Anyone who has been following Turner’s Take for a considerable amount of time (I started writing this particular newsletter since 2008) knows that as we have more macro-economic uncertainty, I tend to scale back on positions. For now we are in a wheat bear spread and a natural gas bull spread and that is fine for us right now. There are a few things going on that have given us pause this week to add any additional positions
- The Crude Oil market needs to find long term support. At $45 a barrel many US oil producing firms are no longer profitable. This leads to the big oil companies to new projects, shut off production at underperforming sites, and only produce from their best sources. Worst of all it leads to job losses. Crude Oil production will eventually taper off but it is not going to happen right now.
- The US Dollar is strong, and will most likely get stronger, as the Fed keeps policies the same while central banks around the world weaken their currencies. We need some stability in the currency markets and that starts with stability of central banks around the globe.
- Low US interest rates are bad for banks and their earning. Low Crude prices are bad for oil companies and their industry. Strong USD is having a negative impact on profits for multinational corporations (i.e. most companies in the DOW). In my estimates, this is short term negative for about 25% to 30% of the S&P but bullish long term for the other companies in the S&P due to low cost of borrowing, low cost of energy, lower commodity/input cost, and less exposure to foreign currency issues.
I think Crude sorts itself out sooner rather than later, as does the stock market. As with any commodity, we will eventually see the economic forces of supply and demand lower crude production while lower prices stimulate demand. The stock market is being sold due to short term bearish factors for a minority of the index while the long term implications are bullish for a majority of the index.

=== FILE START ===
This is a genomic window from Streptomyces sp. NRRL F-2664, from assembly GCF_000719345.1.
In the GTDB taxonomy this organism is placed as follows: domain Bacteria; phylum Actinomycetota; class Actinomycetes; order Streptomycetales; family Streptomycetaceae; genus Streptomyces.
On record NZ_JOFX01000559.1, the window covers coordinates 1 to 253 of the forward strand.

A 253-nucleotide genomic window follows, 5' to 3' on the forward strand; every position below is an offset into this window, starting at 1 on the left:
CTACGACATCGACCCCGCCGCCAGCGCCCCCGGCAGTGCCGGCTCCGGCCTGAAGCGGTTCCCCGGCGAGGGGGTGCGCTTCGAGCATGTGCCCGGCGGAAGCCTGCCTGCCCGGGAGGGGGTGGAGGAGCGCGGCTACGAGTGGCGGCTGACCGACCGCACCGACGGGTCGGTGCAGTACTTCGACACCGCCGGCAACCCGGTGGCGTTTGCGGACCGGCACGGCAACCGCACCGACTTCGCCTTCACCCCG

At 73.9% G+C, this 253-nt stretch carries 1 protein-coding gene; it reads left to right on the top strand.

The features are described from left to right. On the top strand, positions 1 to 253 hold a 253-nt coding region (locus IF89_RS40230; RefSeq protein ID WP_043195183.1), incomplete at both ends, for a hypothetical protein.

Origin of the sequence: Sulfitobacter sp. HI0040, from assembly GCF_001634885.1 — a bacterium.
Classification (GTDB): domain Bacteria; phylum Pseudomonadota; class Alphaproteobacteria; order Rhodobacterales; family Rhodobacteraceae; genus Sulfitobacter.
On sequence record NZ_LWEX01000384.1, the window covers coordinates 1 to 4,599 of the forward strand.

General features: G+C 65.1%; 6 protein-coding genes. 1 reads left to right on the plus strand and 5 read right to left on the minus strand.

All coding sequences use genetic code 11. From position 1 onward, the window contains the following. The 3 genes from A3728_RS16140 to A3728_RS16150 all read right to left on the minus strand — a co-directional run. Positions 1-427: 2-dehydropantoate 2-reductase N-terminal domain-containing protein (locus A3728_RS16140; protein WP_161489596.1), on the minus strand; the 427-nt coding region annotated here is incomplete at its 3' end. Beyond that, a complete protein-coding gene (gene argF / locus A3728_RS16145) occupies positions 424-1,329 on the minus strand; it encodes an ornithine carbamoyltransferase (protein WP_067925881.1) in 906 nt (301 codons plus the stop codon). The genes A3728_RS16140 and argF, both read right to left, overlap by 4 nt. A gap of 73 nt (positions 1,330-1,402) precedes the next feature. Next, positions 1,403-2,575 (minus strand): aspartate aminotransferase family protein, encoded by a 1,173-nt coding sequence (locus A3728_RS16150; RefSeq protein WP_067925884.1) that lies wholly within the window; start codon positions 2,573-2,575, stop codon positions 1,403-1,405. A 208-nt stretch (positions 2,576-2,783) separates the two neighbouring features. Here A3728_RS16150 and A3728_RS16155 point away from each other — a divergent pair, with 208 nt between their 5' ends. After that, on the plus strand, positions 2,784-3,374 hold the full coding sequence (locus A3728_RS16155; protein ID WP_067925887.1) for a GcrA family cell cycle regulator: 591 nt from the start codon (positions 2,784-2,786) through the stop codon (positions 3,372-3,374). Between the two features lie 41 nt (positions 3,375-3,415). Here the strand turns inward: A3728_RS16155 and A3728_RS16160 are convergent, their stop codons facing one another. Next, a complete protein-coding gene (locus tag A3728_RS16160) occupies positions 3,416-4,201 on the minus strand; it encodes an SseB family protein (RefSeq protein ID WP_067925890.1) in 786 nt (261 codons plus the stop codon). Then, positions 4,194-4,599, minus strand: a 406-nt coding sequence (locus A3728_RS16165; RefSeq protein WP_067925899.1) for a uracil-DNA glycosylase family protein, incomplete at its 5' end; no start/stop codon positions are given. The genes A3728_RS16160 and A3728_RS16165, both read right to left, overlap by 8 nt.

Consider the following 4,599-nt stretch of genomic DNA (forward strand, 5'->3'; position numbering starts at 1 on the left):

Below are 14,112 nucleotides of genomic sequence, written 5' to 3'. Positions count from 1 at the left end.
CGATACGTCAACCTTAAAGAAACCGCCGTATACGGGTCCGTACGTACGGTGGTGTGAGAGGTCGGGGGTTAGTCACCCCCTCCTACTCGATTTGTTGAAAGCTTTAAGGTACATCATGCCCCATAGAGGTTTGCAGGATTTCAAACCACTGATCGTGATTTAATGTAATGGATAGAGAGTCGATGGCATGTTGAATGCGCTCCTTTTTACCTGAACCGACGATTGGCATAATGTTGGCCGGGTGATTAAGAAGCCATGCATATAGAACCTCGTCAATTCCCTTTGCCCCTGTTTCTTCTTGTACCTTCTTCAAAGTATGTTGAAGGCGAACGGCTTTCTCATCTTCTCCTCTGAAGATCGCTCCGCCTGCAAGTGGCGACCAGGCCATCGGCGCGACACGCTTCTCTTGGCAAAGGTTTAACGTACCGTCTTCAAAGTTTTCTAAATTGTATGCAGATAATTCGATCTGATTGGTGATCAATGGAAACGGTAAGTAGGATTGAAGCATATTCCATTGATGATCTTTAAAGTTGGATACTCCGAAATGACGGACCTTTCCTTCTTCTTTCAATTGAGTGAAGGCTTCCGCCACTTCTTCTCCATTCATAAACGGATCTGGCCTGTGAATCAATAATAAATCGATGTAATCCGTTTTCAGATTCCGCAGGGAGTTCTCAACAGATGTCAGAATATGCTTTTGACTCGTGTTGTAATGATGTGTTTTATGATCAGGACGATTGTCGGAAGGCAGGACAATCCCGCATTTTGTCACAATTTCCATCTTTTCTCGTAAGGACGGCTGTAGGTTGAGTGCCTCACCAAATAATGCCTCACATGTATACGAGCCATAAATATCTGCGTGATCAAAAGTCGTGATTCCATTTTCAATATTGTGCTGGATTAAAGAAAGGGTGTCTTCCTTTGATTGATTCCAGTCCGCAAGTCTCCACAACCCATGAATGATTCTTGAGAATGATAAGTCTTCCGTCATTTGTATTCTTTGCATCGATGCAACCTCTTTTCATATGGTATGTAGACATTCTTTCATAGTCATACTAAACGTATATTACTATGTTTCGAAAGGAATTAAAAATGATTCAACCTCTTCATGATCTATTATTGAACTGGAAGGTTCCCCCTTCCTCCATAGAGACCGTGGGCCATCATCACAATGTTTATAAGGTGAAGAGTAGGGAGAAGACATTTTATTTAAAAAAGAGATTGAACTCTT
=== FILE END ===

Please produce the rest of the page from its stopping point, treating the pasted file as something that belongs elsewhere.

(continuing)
My real concern is foreign central banks. Since the US Dollar by nature has to be priced against a foreign currency in order to get a value, what central banks do around the world direct impacts the dollar (for good or for bad). I think that makes it difficult to trade outright futures. I think now more than any time in the past year I prefer sticking with futures spreads because it is the spread market that eliminates much of the currency risk, and the much of the “systemic risk” that exists in many portfolios is primarily due to currency risk.
For those of you who are unfamiliar with the concept of how your systemic risk is primarily a part of your positions currency exposure, and how futures spreads reduce that risk, please see my presentation for the CME/CBOT on “Trade Grain Futures Spreads at the CME”. The first half covers why we trade futures spreads and how it help hedge out the US Dollar, which in this case represents systemic risk.
Trade Grain Futures Spread at the CME: https://www.danielstrading.com/webinar/trade-grain-futures-spreads-at-the-cme/
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